|Ishton Morton. (Mugshot courtesy of Hamilton County Sheriff)|
Cross-posted to my national blog on Daily Kos.
Is male violence against women ever acceptable? What if a woman begs for it? What if she is acting crazy? Or yelling at a meeting? Or walking around a room holding up a cell phone to record a non-secret meeting? Or trying to enter an office after a meeting has concluded and prior to the start of a dinner? What if she is doing all of these things? Are these valid excuses to push her down a flight of ice-covered stairs?! Even though it's 2014, these questions are seriously being debated in Cincinnati, Ohio. Seriously.
Cincinnati City Councilmember Christopher Smitherman apparently thinks women are "...acting in such a way that begs someone to [assault] them...." (source) Smitherman has a long history of taking violent actions against people he disagrees with, including women. In this blog, David Cole photographed "Smitherman being restrained by security after attempting to assault a streetcar supporter during a recent hearing at City Hall." It was widely reported that Smitherman once had a physical confrontation with former Councilmember Laure Quinlivan.
Unfortunately, no powerful women, or women's organizations, have offered balance to this powerful man's assertion that women in Cincinnati are acting in such a crazy way that it begs men to assault them. No other men in positions of power have publicly disagreed with Smitherman's sentiment, suggesting, through their silence, that they agree. (Continue reading for more on this point.)
Back in January, the Cincinnati Police Department received a complaint against Cincinnati NAACP (National Association for the Advancement of Colored People) branch president Ishton Morton (pictured above in the mugshot). A young, female, dues-paying member of the NAACP told the police Morton assaulted her. The woman is an elected member of the NAACP's Executive Committee. (Before complaining to the police, the woman asked the NAACP's national, regional, and/or state offices to intervene. The NAACP has thus far ignored her concerns.) The woman told the police Morton assaulted her for attempting to attend a meeting. The cops took two months to investigate the complaint. As part of their investigation, the police interviewed witnesses. On March 12, 2014, the police arrested Morton and charged him with assaulting the woman. (I decline to name the victim.)
Following Morton's arrest, Smitherman -- a self-described Black conservative with Tea Party backing, who is chairman of Council's Law & Public Safety Committee (the committee with oversight authority over the Cincinnati Police Department) -- inserted himself into the case.
Even though Smitherman wasn't present at the time of the reported assault, and the Cincinnati Police Department conducted an independent investigation of the incident and concluded there was enough evidence to warrant arresting Morton and filing a criminal complaint against him, The Cincinnati Enquirer asked Smitherman for his views on the incident. (Smitherman is a past president of the Cincinnati NAACP branch.) Smitherman let loose.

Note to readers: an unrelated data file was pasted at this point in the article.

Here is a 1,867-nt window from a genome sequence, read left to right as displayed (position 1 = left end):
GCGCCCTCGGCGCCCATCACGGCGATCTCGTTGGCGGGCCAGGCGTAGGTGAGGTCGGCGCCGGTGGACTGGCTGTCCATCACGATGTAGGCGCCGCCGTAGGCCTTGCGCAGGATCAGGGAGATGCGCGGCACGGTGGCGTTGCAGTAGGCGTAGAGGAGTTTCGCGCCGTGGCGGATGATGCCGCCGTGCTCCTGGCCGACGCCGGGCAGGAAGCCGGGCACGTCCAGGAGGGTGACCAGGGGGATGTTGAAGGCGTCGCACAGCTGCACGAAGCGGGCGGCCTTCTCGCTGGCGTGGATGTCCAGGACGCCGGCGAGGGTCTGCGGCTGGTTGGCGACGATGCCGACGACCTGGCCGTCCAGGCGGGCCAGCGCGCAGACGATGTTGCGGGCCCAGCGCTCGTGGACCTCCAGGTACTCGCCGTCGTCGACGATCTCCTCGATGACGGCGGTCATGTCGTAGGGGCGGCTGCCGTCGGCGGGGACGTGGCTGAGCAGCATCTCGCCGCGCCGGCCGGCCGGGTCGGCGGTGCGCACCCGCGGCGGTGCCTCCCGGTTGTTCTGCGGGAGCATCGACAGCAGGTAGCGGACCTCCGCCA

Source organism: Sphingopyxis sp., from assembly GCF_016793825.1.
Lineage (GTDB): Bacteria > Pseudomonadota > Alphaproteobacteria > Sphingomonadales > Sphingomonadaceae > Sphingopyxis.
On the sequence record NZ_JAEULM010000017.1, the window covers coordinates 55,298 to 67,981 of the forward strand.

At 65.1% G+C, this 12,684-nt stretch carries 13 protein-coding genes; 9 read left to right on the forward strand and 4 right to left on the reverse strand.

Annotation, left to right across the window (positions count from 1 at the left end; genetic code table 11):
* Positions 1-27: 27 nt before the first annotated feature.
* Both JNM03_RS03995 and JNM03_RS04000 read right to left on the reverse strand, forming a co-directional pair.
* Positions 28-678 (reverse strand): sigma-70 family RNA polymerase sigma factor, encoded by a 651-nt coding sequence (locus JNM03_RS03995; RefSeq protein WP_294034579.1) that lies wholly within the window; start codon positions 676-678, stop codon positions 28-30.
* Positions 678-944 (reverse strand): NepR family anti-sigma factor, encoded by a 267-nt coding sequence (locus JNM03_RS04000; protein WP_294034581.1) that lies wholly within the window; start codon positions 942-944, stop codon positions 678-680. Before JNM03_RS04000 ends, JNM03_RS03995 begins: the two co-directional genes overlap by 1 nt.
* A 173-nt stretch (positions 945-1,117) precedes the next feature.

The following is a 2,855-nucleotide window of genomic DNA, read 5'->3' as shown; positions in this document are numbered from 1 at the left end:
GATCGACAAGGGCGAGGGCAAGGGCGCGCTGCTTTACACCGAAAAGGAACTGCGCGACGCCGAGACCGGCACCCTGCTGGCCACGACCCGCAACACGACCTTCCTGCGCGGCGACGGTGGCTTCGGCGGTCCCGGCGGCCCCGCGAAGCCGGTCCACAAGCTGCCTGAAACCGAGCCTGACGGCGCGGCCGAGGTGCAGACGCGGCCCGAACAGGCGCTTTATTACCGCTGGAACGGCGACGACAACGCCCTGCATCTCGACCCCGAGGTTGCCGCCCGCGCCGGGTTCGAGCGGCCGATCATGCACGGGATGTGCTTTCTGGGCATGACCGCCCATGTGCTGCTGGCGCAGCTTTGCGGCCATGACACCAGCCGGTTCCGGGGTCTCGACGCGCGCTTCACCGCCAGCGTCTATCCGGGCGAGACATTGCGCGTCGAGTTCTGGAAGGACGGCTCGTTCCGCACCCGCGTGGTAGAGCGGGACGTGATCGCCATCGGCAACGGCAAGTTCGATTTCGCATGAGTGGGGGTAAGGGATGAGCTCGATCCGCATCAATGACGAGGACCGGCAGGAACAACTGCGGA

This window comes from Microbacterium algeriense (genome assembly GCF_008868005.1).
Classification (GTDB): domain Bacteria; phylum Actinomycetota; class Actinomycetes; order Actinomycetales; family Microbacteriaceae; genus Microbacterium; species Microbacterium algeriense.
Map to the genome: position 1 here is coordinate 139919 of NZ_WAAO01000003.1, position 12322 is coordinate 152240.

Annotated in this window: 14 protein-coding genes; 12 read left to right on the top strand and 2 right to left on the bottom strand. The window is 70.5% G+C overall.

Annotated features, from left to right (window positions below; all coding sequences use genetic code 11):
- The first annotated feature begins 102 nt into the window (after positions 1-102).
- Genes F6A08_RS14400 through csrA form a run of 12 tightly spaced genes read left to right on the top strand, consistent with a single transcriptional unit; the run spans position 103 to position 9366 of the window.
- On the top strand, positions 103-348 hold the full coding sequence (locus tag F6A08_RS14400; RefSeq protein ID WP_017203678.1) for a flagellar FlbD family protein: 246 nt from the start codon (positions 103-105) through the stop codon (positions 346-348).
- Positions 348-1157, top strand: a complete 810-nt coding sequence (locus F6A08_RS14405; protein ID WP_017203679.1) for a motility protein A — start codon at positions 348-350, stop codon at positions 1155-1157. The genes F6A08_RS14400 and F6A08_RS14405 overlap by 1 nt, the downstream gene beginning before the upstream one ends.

Smitherman said he does not think Morton attempted to harm (the woman).
"I do not believe he put his hands on her at all," he said.
Oh, those scatter-brained women!!! They're always always acting crazy and misinterpreting things. How could a woman know whether or not a man assaulted her??? After all, she's a woman! Smitherman wasn't there and he does not believe Morton did it, and he is a man, so that's all that matters, right? What credible news organization would include Smitherman's comments? Unless they were trying to set him up, why did The Enquirer include the comments?
"This is a pattern from them."
Smitherman said when he was president, several women, including Taylor, would come into meetings, often at the end, and purposely disrupt them.
"Their style is to come in and yell and shout and disrupt the meeting, and I'm sure that President Morton understood that," he said. "They are people that have been consistently disruptive to executive committee meetings."
The women were also disruptive at the unit's general meetings, Smitherman said.
"These ladies were acting out in such a crazy way, I would have to have security there to try to keep up my general meetings," he said.
....From War On Women 101: always say women are crazy!!!
The women cause a scene, acting in such a way that begs someone to touch them in order to escort them out, Smitherman said. (Emphasis added.)
So, did Morton "put his hands" on the woman or not? And if he did, was it because the woman was acting crazy, or yelling or shouting or purposely disrupting the meeting? Or, by attempting to enter the meeting was the woman begging Morton to touch her?
This point can't be emphasized enough: the man with oversight authority over the police department WAS NOT THERE. Smitherman's personal attorney, Tea Party founder Christopher P. Finney was present at the meeting. He is a witness. He is an attorney. Ohio Supreme Rules of Professional Conduct prohibit a lawyer from acting as an advocate at a trial in which the lawyer is likely to be a necessary witness. (See, Rule 3.7.) Rules have never stopped Finney from doing anything. He has signed on to represent Morton. Here's a passage from the city's weekly Black newspaper, The Cincinnati Enquirer: